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Evidence from AFTA for the more recent cooling event is more straightforward, with combined results from both samples consistent with cooling from 80°C to 85°C some time between 80Ma and 40Ma. This timing is consistent with the Palaeocene cooling event recognized from AFTA over a wider area of central and northern England (reviewed earlier), and the range of palaeotemperatures is similar in magnitude to values derived from AFTA data in other samples from the eastern flank of the southern Pennines by Green (1989) and Green et al. (2001). For likely values of palaeogeothermal gradient (say 30–50°Ckm–1), this palaeotemperature range suggests appreciable burial (1.2–2km, assuming a Palaeocene palaeotemperature of 20°C) prior to Cainozoic exhumation, which is consistent with previously published results from wells and outcrop locations to the south.
  
As discussed earlier, some previous studies have favoured an interpretation of the southern Pennines as a long-term high since end-Carboniferous times, with the region receiving little or no sedimentary cover during the Late Palaeozoic and Mesozoic times. However, the results presented here suggest instead a history more similar to that recently advocated for the Lake District Block (Green 2002), involving a former cover of up to 1 km or more of Late Palaeozoic and Mesozoic sediments, subsequently removed during Cainozoic exhumation. Such an interpretation is supported by sonic velocity data from wells onshore that clearly show a trend in estimates of “post-Cretaceous uplift” (more strictly exhumation) increasing from east to west and reaching values about 1.5 km immediately to the east of the southern Pennines (Whittaker et al. 1985).
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As discussed earlier, some previous studies have favoured an interpretation of the southern Pennines as a long-term high since end-Carboniferous times, with the region receiving little or no sedimentary cover during the Late Palaeozoic and Mesozoic times. However, the results presented here suggest instead a history more similar to that recently advocated for the Lake District Block (Green 2002), involving a former cover of up to 1km or more of Late Palaeozoic and Mesozoic sediments, subsequently removed during Cainozoic exhumation. Such an interpretation is supported by sonic velocity data from wells onshore that clearly show a trend in estimates of “post-Cretaceous uplift” (more strictly exhumation) increasing from east to west and reaching values about 1.5km immediately to the east of the southern Pennines (Whittaker et al. 1985).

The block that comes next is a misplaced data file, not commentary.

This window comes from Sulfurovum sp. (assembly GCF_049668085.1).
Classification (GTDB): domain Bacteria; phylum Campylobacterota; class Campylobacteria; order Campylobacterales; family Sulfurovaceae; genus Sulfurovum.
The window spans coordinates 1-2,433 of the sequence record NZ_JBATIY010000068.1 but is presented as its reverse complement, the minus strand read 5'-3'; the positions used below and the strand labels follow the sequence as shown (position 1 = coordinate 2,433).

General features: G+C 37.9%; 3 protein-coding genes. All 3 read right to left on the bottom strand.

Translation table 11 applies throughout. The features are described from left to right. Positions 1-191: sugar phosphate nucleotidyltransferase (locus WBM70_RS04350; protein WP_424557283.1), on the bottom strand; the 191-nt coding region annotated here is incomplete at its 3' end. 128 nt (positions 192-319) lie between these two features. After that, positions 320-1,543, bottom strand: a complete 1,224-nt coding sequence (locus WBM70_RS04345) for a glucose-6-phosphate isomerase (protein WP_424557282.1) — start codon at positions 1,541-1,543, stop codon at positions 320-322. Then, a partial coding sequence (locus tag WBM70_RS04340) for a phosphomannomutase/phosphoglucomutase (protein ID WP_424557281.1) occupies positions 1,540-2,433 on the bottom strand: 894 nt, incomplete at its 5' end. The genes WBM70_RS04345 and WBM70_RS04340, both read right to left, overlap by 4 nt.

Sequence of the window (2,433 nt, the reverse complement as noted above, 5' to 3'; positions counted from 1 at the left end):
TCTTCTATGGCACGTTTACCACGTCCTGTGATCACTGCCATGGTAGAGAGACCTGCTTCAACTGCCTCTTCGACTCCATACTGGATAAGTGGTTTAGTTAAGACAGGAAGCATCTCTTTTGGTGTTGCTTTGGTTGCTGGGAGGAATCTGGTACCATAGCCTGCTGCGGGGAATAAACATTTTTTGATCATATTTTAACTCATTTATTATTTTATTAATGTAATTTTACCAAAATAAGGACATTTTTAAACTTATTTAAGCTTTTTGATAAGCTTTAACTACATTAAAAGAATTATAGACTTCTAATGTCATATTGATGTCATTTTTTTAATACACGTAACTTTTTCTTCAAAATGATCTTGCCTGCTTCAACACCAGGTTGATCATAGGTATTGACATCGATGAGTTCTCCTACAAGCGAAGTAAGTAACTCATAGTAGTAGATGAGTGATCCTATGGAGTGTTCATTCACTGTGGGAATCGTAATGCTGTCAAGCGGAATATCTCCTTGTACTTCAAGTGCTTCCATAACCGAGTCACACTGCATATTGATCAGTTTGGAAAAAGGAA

This trend of course also implies prior burial by corresponding thicknesses of cover rocks, which, combined with the evidence from AFTA presented here, suggests the former presence of a continuous cover of Late Palaeozoic and Mesozoic sediments over the entire region. This implies, in turn, that all of the present-day upland regions of northern England were probably completely submerged by the Chalk, in sharp contrast to conventional depictions of the Late Cretaceous palaeogeography of the region (Fraser & Gawthorpe 1990, Fraser et al. 1990, Ziegler 1990, Cope et al. 1992).
 
This trend of course also implies prior burial by corresponding thicknesses of cover rocks, which, combined with the evidence from AFTA presented here, suggests the former presence of a continuous cover of Late Palaeozoic and Mesozoic sediments over the entire region. This implies, in turn, that all of the present-day upland regions of northern England were probably completely submerged by the Chalk, in sharp contrast to conventional depictions of the Late Cretaceous palaeogeography of the region (Fraser & Gawthorpe 1990, Fraser et al. 1990, Ziegler 1990, Cope et al. 1992).